Eight Fundamental Tools to Crazy-Proof Yourself

Learning to protect ourselves from destructive chaos without losing the spark.

Posted Feb 14, 2020

The psychoanalyst Harold Searles (1965) noted, “...the initiating of any kind of interpersonal interaction which tends to foster emotional conflict in the other person—which tends to activate various areas of his personality in opposition to one another—tends to drive him crazy.”

Crazy-proofing is not running from connection, but forming healthy bonds. There is a good kind of crazy we want to honor—freedom, imagination, spontaneity, and creativity.

Others can try to drive you crazy, for a million different reasons, sometimes nefarious, often not. Living in fear is not a viable solution for the complexities of human existence. We are born crazy, in a way. How do we best play our cards?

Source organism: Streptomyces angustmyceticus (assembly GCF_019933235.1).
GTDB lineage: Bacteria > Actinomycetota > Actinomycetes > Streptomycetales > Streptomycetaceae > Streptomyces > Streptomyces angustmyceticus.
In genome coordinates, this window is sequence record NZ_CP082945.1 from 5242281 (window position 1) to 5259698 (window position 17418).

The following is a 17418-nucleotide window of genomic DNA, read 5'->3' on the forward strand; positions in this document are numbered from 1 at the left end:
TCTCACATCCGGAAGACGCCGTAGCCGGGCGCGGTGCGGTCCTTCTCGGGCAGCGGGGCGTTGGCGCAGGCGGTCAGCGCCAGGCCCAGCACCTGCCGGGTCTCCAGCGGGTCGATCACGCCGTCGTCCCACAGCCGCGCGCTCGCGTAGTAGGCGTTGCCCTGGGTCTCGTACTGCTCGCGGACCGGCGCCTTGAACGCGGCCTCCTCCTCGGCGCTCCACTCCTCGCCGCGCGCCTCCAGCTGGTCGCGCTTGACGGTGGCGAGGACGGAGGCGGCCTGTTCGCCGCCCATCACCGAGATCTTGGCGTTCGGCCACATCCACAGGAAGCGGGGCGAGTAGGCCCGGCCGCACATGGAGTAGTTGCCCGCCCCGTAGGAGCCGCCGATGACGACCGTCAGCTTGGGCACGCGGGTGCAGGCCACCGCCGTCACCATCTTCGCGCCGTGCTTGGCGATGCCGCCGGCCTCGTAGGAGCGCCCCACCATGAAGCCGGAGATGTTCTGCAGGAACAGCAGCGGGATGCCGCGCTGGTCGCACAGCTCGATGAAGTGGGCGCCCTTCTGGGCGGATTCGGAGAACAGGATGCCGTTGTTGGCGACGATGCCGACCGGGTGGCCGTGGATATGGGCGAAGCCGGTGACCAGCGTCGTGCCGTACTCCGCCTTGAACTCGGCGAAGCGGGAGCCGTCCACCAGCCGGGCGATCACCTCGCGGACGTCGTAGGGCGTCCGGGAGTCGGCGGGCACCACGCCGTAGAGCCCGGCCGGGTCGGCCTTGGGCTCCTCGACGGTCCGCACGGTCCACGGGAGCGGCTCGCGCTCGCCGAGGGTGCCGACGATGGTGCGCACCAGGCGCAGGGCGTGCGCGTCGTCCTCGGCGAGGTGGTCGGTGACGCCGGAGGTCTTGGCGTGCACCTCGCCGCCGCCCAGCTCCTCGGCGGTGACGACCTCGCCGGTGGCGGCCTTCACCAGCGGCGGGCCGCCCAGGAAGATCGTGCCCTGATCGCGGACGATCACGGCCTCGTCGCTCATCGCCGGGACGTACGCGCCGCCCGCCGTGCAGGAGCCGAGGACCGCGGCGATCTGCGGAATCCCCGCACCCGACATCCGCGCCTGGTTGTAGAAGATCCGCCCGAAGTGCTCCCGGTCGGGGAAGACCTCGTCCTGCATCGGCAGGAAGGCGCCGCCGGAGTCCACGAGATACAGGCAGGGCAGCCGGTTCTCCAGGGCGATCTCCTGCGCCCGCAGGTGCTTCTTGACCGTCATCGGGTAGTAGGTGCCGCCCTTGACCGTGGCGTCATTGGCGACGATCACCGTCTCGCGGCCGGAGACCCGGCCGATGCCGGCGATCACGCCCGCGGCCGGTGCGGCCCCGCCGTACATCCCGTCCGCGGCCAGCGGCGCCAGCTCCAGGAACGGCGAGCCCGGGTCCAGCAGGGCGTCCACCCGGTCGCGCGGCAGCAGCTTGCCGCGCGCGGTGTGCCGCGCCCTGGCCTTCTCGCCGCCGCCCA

Eight Essential Ingredients

These ideas bear repeating. They easily slip from memory, especially when things get heated up. They require practice to change brain and behavior, and while kind of sequential, they are also non-linear and usefully incomplete.

1. Know Thyself: Self-awareness is the foundation. Know your levers, know what all your buttons are, as if you were another person who was trying to manipulate you. Step outside of yourself without losing yourself. Self-doubt is your ally. Recognize when you need help and get it, no matter how challenging.

2. Write Your Own Operator’s Manual: Putting self-knowledge into practice requires being able to slow down thinking, under conditions of anxiety, perceived and actual threat, and a variety of other powerful feelings, in order to catch yourself in the act of reacting emotionally—before it is too late.

Once the brain enters a reactive state, it is much harder to interrupt than preventing it from going there in the first place. It is possible to learn to interrupt and de-escalate oneself, though, which is an essential skill to develop. Map yourself out clearly, without becoming a robot.

3. Slow Down and Think: The TARGET Model is helpful, looking at how the brain’s executive, memory and alarm systems can get tangled up, allowing triggering situations to take normal functioning offline, and allow distress-based systems to take over—getting “brainjacked.” Over-learn alternative, adaptive responses for when things get hairy.